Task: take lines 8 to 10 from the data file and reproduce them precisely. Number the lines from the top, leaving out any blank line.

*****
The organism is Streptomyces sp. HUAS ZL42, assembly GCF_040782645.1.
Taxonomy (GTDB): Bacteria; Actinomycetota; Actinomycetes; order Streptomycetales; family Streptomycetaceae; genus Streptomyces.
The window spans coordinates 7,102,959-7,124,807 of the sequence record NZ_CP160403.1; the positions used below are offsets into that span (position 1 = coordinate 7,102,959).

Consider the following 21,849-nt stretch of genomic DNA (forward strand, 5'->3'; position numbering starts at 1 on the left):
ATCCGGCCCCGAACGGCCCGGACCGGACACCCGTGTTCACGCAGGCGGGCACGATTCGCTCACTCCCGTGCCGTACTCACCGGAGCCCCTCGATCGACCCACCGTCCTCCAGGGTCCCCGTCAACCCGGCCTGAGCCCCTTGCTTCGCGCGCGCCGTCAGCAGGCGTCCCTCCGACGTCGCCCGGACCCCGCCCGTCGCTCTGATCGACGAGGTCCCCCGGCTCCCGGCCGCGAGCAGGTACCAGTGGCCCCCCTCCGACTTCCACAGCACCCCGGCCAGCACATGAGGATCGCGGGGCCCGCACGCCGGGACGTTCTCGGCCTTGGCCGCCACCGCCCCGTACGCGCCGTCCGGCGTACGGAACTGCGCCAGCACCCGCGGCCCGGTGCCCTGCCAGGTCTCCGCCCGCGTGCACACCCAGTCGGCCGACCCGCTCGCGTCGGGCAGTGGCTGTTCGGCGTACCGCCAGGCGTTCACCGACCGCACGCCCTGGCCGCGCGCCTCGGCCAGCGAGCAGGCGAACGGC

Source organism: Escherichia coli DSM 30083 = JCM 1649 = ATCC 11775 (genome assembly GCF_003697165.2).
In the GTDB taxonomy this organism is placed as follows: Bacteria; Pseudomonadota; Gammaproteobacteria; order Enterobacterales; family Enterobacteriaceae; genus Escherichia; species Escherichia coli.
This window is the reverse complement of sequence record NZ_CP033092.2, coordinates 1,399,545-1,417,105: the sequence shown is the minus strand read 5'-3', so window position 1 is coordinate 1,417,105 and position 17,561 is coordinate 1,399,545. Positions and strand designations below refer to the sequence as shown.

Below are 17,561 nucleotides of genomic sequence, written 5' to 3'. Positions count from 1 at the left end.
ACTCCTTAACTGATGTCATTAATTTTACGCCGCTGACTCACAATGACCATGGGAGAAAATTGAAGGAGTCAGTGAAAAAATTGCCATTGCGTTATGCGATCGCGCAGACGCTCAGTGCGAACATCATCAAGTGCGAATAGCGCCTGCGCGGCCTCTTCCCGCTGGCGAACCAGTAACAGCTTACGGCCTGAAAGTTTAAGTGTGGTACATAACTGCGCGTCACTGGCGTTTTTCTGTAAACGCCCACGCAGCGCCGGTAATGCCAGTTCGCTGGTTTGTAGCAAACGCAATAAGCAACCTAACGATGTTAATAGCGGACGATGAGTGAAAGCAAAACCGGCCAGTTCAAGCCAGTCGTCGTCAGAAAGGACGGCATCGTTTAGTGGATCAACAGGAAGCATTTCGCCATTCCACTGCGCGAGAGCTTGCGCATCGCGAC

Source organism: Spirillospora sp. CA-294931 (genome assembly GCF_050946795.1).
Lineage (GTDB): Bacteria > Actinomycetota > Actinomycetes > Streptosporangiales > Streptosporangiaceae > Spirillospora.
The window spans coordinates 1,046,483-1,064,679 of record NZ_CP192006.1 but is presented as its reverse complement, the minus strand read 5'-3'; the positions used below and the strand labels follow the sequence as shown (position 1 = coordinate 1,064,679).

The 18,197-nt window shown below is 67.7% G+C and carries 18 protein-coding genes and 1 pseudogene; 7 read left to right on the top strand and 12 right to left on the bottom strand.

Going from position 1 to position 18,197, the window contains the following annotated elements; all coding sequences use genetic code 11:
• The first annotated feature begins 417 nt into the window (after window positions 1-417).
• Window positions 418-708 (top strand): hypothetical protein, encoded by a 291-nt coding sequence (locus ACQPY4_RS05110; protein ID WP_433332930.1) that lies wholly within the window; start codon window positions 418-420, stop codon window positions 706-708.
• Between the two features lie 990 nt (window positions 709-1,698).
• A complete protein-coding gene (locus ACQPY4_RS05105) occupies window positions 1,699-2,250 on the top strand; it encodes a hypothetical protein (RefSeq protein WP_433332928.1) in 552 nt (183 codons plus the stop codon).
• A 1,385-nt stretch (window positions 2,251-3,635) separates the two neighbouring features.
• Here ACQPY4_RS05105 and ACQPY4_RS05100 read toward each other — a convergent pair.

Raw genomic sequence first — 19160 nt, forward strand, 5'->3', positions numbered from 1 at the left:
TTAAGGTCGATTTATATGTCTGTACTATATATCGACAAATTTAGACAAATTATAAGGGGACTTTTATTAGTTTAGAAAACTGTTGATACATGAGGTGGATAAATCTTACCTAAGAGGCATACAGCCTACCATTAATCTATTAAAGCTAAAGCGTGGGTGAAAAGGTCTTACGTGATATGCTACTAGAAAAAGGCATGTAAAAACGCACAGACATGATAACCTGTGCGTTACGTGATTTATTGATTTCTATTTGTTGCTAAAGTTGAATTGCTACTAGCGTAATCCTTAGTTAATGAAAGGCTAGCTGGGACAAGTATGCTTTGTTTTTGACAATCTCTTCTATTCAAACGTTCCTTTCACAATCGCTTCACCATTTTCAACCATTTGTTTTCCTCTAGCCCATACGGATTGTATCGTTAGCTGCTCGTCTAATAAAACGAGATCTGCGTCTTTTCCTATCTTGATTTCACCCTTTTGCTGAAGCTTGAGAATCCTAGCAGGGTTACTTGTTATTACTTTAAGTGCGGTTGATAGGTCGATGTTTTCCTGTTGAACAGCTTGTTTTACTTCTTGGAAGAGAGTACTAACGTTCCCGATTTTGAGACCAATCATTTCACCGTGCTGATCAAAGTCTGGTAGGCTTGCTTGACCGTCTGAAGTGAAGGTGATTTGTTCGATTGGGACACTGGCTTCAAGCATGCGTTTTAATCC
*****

This window is the reverse complement of sequence record NZ_CP033092.2, coordinates 1,399,545-1,417,105: the sequence shown is the minus strand read 5'-3', so window position 1 is coordinate 1,417,105 and position 17,561 is coordinate 1,399,545. Positions and strand designations below refer to the sequence as shown.

Below are 17,561 nucleotides of genomic sequence, written 5' to 3'. Positions count from 1 at the left end.
ACTCCTTAACTGATGTCATTAATTTTACGCCGCTGACTCACAATGACCATGGGAGAAAATTGAAGGAGTCAGTGAAAAAATTGCCATTGCGTTATGCGATCGCGCAGACGCTCAGTGCGAACATCATCAAGTGCGAATAGCGCCTGCGCGGCCTCTTCCCGCTGGCGAACCAGTAACAGCTTACGGCCTGAAAGTTTAAGTGTGGTACATAACTGCGCGTCACTGGCGTTTTTCTGTAAACGCCCACGCAGCGCCGGTAATGCCAGTTCGCTGGTTTGTAGCAAACGCAATAAGCAACCTAACGATGTTAATAGCGGACGATGAGTGAAAGCAAAACCGGCCAGTTCAAGCCAGTCGTCGTCAGAAAGGACGGCATCGTTTAGTGGATCAACAGGAAGCATTTCGCCATTCCACTGCGCGAGAGCTTGCGCATCGCGAC